Home > Her Best Worst Mistake (Elizabeth and Violet #2)(9)

Her Best Worst Mistake (Elizabeth and Violet #2)(9)
Sarah Mayberry

“You have no idea how much I regret ever saying anything to you about that, Vi.”

Several months ago Elizabeth had confessed she’d asked Martin to spice up their sex life a little after reading a magazine article on being responsible for your own sexuality. It had been a rare moment of complete frankness from her friend, who was usually very private with all things pertaining to the bedroom, and Violet had been appalled when she’d learned that not only had Martin refused to discuss Elizabeth’s needs, he’d succeeded in making Elizabeth feel small and dirty and wrong, too.

“I’m not going to apologize for refusing to let you sweep that sterling little moment under the rug,” Violet said. “Normal people—note I’m stressing the word normal, as opposed to uptight repressives—talk to each other about sex and explore their sexuality and have fun in bed. They don’t pat you on the head and tell you they respect you too much to objectify you, or whatever rubbish excuse he came out with after you’d finally got up the gumption to talk to him. And I love that he tried to make it all about you, by the way, and not about his hang ups.”

“I really don’t want to talk about this again.”

Violet heard her friend’s words but she was off and running, the words welling up from some long-suppressed place inside her.

“For God’s sake, it wasn’t as though you asked him to tie you up and go at you with a cheese grater or something. You wanted to do it doggy style, big bloody deal. There were no small animals involved, no leatherwear or hot wax.”

“I’ve called off the wedding, Vi. This is definitely filed under The Past. You need to let it go.”

There was a sharp note to Elizabeth’s voice and it acted like a bucket of cold water. Violet blinked, then passed a hand over her face.

“You’re right. Sorry. He just really gets on my wick,” she muttered, fully aware that she’d stepped over the line, big time.

“Well, you’ll probably never have to see him again, since he’s hardly going to want to know me once he’s gotten over the fact that I’ve dumped him. That should make you feel better.”

Violet frowned as Elizabeth’s words hit home. Because E was right, of course—there was absolutely no reason for Violet to ever have to spend time in Droopy Drawer’s company now that he and Elizabeth were over. Violet would never again have to watch his nostrils flare with distaste over something she’d said, or endure one of his judgmental head to toe visual surveys. She would never know if he secured the membership to the Savage Club that he so fervently coveted, or if he made partner. She would never again have to grind her teeth as he opted for the safe, buttoned-down option in everything from his choice of drink to his taste in reading material.

The bell over the door rang sharply as three women entered the store, jerking her from her thoughts. She smiled at them distractedly.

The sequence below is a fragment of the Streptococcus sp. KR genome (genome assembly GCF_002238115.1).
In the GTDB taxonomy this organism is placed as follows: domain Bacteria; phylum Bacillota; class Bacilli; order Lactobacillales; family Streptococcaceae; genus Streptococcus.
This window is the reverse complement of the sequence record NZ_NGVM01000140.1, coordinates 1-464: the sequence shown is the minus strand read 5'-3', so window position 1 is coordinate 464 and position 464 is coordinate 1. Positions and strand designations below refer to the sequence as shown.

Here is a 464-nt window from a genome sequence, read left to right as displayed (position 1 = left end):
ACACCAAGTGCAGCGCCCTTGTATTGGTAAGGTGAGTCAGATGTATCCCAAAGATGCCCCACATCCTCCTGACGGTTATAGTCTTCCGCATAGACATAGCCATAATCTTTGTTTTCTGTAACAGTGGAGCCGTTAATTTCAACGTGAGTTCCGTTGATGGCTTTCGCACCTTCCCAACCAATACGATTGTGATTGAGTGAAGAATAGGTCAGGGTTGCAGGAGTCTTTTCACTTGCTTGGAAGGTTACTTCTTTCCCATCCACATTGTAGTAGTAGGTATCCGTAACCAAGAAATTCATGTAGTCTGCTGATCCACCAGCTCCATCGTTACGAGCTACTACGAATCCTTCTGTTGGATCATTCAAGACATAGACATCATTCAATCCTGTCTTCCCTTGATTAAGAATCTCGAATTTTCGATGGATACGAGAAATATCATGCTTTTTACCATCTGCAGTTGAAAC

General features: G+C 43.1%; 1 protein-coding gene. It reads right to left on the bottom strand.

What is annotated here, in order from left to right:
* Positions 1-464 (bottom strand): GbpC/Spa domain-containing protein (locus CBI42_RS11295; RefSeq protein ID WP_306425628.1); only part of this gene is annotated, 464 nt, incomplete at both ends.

“E. Someone’s come into the shop and I have to go. But you can do this, okay? Just get out of the car and go introduce yourself. Whatever comes after that, you’ll handle it.”

“Thanks, coach. And thanks for all the hand holding and tissue passing and intel gathering over the past few days,” Elizabeth said.

“Pshaw.”

She ended the call, but didn’t immediately step out from behind the counter to serve her customers. She didn’t understand where her rant against Martin had come from. For the past few days she’d been feeling sorry for him, conscious of the fact that no matter what was going on in Elizabeth’s life, he must be feeling let down now that the wedding had been called off.

So where had all that pent-up frustration and anger come from?

She had no idea.

She shook her head, sending her long earrings swinging. The workings of her subconscious were a mystery to her at the best of times—and perhaps it was preferable to leave them that way. Some things were better left unacknowledged.

Business was steady for the rest of the day and she managed to push Elizabeth and Martin’s messy break up from her mind. Which was just as well. She didn’t want to become one of those tragic people who lived off the drama of other people’s lives. While it was true that it had been a while since she’d had a relationship herself, she wasn’t that sad yet. She hoped.

It was pitch black outside by the time she cashed out the till at six. She secured the takings in the floor safe, then flicked off all but one security light and made her way past clothing racks and hat stands and jewelry displays to the front door. One day, when the money tree she had yet to plant in her window box bore fruit, she would knock a hole in the wall and install an internal doorway through to the stairway to her apartment. Originally intended to offer autonomy to both the retail tenant and the upstairs resident, the separate entrance was a right royal pain in the behind when it was freezing like it was tonight.

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